Sunday, October 28, 2018

Birthday Review: Traitor's Gate, by Anne Perry

Anne Perry was born on 28 October 1938 in London, as Juliet Hulme, and the family moved to New Zealand when she was young, for her health. In 1953 she and a close friend murdered the friend's mother (to prevent them moving away), giving her a rather uncommonly appopriate background for a writer of murder mysteries. (This was the subject of Peter Jackson's film Heavenly Creatures.) After serving her time, Hulme changed her name to Anne Perry, and moved to England (and for a time to the United States). She became a Mormon, and as I understand it, two of her novels, the fantasies Tathea and Come, Armageddon, are based on Mormon themes. Her first mystery, The Cater Street Hangman, was published in 1979, and somewhat fortuitously, I discovered her work just a couple of years (and books) later.

She has written novels in several series, most prominent two set in Victorian England: the Thomas and Charlotte Pitt books; and the William Monk/Hester Latterly books. She also wrote several novels about World War I, a whole series of short "Christmas" mysteries, and beginning just last year, books featuring the Pitts' son Daniel. I read the Pitt books and the Monk books with enjoyment for quite a while, but eventually I felt the books were beginning to weaken, and gave up. This review, written over 20 years ago, is of one of the Pitt books that (as you will see) disappointed me. I'm reposting it on the occasion of Perry's 80th birthday.

Review Date: 12 December 1995

TITLE: Traitor`s Gate

AUTHOR: Anne Perry

PUBLISHED: Fawcett Columbine, 1995

ISBN: 0-449-90634-5

This is the latest in Anne Perry`s long series of mystery novels set in late Victorian England (1890, in the present case.) These novels feature Charlotte and Thomas Pitt, he a policeman (just promoted to Superindent), and she an upper-class woman who married shockingly beneath herself, but who maintains a limited entrée to society, useful in helping Thomas with cases involving crimes among the upper class.

Traitor`s Gate features Thomas much more prominently than Charlotte. Thomas` surrogate father, Sir Arthur Desmond, the owner of the estate for which Thomas` actual father was the gamekeeper, has died in his club in London. The death is ruled accidental, or suicide, but his son Matthew, Thomas` close boyhood friend, is convinced it must have been murder, and asks Thomas to investigate.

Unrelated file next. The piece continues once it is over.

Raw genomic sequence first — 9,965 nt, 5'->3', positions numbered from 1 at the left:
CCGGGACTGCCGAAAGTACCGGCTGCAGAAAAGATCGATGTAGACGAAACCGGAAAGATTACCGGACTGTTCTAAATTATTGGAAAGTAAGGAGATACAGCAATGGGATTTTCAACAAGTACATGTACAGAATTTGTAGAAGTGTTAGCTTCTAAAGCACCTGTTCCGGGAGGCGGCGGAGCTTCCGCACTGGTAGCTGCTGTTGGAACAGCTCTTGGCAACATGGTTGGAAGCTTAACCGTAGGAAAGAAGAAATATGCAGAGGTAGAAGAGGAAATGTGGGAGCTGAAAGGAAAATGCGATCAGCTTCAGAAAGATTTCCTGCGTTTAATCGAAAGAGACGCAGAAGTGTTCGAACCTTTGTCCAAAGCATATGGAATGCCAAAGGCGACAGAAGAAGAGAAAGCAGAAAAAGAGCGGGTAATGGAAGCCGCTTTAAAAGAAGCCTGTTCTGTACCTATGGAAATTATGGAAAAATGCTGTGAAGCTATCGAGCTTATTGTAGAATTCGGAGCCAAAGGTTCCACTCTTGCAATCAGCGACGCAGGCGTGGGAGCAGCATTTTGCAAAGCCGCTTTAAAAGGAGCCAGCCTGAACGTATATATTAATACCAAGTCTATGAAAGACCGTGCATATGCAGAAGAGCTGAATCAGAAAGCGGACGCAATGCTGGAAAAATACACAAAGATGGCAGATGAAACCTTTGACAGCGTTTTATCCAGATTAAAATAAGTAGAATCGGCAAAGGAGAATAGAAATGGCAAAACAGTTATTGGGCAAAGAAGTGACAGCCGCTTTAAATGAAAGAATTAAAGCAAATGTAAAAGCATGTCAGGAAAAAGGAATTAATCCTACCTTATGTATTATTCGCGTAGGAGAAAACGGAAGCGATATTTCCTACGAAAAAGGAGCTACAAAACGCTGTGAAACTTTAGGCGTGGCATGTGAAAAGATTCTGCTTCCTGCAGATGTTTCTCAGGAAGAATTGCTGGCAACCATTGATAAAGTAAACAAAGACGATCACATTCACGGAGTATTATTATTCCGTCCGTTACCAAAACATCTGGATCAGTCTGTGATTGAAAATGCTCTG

Thomas is unable to officially investigate Desmond`s death, but rather fortuitously he is asked to investigate a case of missing information at the Colonial Office, to do with Africa and with British support for Cecil Rhodes. As it turns out, Arthur Desmond, formerly employed in the Foreign Office, had just prior to his death been making "wild" accusations of abuse of power in the government support of Rhodes. Naturally, Desmond`s death and the missing information are linked, and, more importantly, both are linked to the mysterious organization Thomas has run afoul of in previous books, The Inner Circle.

As Pitt`s investigations continue, his own life and Matthew`s are threatened, another murder is committed, and finally Pitt`s discoveries trigger a chain reaction of suicides and murders, ending somewhat in medias res with Pitt apparently ready to openly take on the Inner Circle.

The story is entertaining, and the solutions to the crimes are reasonably clever and interesting. However I don`t rank this as highly as the best books in the series for a few reasons. The Inner Circle has become non-credible to me, in its villainy, and its apparent size and power, not to say the incompetence of such a powerful organization in dealing with such a minor figure as Pitt. Pitt`s solutions to the crimes take on the all-too-familiar form of confronting the criminal with the (rather sparse, by OJ standards) evidence of his wrongdoing, upon which he either confesses or commits suicide. The device of having Pitt assigned to investigate a case of espionage is rather unconvincing. Also, the key crime of the book (the second murder) is not only difficult to credit as far as motive is concerned, but is committed in a foolish manner which seems calculated to ultimately draw attention to the murderer (indeed Thomas is misled rather more than I think he should be).

Finally, a key element of the enjoyment of this series is the ongoing stories of the advancing social life of the continuing characters. The books generally feature a love story or two, and this is no exception, but I didn`t find the love stories very involving. And as I said, Charlotte`s role in this book is minor, which is understandable for this book, but something of a drawback nonetheless.

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